NotPetya: Why Would Russia Target Kaspersky AV?
With the backing of a bunch of security companies, both the US and Ukraine are getting closer to formally blaming Russia for the NotPetya attack last week on the same hackers that brought down the power grid in 2015.
Nichols also raises a point that has been puzzling me. The attack does extra damage if it detects the Kaspersky Antivirus.
Much has been made about the fact that the NotPetya virus appears to have been designed as a wiper, and not as a genuine piece of ransomware. The virus also checks for avp.exe (Kaspersky Antivirus) and then wipes the bootsector of any device with the file present.
Further, the specific targeting of Kaspersky Antivirus harkens back to the vindictive nature of low level cyber criminals, such as those which famously write hate messages to Kaspersky and Brian Krebs regularly.
There may be a good reason to do this (such as, if Kaspersky dominates the AV market in Ukraine, it would provide an additional way to target Ukraine specifically, though that would seem to also implicate Russian companies, like Rosneft, that were hit by NotPetya as well). But absent such a reason, why would Russia selectively do more damage to victims running Kaspersky, especially at a moment with the US is so aggressively trying to taint Kaspersky as a Russian front?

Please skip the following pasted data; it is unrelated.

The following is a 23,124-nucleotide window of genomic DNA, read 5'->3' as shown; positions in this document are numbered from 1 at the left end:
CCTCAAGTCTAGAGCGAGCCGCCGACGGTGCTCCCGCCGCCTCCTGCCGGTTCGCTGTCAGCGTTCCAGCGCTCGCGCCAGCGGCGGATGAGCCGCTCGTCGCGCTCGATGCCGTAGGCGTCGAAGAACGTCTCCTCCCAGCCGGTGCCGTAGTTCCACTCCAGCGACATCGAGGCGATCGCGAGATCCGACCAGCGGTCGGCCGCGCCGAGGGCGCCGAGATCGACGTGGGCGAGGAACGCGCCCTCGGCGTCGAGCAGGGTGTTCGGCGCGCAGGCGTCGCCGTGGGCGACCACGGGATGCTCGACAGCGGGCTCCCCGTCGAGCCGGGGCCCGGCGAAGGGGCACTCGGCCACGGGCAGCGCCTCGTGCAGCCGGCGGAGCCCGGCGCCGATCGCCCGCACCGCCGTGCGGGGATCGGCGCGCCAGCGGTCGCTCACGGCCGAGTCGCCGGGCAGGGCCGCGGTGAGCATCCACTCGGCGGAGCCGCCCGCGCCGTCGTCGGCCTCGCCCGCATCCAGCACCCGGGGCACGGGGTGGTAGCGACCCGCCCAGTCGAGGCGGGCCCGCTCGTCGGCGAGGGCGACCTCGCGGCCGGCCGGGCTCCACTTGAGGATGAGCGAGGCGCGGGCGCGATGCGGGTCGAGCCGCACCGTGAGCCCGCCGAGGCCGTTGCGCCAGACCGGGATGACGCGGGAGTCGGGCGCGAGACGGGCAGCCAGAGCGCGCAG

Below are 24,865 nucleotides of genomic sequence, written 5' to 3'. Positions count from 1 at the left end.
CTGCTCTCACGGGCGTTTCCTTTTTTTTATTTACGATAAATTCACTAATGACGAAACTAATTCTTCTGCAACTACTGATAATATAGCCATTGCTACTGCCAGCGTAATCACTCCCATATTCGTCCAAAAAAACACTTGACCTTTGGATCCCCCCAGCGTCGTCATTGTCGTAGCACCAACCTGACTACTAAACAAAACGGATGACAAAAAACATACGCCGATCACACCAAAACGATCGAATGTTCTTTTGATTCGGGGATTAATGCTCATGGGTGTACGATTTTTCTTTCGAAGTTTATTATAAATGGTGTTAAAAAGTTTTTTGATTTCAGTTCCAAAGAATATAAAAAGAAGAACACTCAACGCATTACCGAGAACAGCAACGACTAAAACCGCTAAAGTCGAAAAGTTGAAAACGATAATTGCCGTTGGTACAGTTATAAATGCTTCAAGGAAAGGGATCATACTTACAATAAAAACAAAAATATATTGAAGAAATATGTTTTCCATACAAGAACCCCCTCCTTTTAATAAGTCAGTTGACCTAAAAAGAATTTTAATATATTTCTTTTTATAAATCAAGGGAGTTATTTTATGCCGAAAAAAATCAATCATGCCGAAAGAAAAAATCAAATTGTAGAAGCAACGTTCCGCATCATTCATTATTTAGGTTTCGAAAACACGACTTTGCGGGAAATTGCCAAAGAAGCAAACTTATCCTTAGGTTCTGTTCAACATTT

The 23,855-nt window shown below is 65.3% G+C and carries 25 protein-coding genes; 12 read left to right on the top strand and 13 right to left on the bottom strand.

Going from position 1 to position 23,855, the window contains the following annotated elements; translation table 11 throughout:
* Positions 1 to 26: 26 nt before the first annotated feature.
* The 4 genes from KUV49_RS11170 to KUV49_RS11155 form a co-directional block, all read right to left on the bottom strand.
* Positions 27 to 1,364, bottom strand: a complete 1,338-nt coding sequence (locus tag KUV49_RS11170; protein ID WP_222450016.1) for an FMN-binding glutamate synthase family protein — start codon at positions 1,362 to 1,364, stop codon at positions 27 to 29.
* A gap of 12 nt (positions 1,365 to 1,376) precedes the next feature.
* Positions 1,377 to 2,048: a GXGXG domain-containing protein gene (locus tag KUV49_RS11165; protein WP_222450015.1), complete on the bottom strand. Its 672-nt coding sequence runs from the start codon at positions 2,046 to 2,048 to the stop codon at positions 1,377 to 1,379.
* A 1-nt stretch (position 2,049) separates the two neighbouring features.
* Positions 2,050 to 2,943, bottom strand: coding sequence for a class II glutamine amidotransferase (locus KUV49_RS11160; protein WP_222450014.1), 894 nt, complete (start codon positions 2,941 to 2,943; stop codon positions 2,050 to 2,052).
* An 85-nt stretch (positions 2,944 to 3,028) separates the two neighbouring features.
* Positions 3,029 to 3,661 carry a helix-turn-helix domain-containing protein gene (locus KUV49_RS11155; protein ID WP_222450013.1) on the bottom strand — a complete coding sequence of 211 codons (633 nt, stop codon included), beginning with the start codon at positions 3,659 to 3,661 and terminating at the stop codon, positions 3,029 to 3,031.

As a reminder, back in January when Shadow Brokers claimed to be disappearing forever, they called out Kaspersky specifically in a dump of dated Windows files (SB trolled Kaspersky even more on Twitter, though deleted all those old tweets last week).
Before go, TheShadowBrokers dropped Equation Group Windows Warez onto system with Kaspersky security product. 58 files popped Kaspersky alert for equationdrug.generic and equationdrug.k TheShadowBrokers is giving you popped files and including corresponding LP files.
So not just cybercriminals with a grudge against Kaspersky for cooperating with western law enforcement, but the source of some of the exploits used in this attack, has targeted Kaspersky in the past.
I don’t know the answer. But it’s one counterargument to the rush to blame Russia that, in my opinion, needs some answers.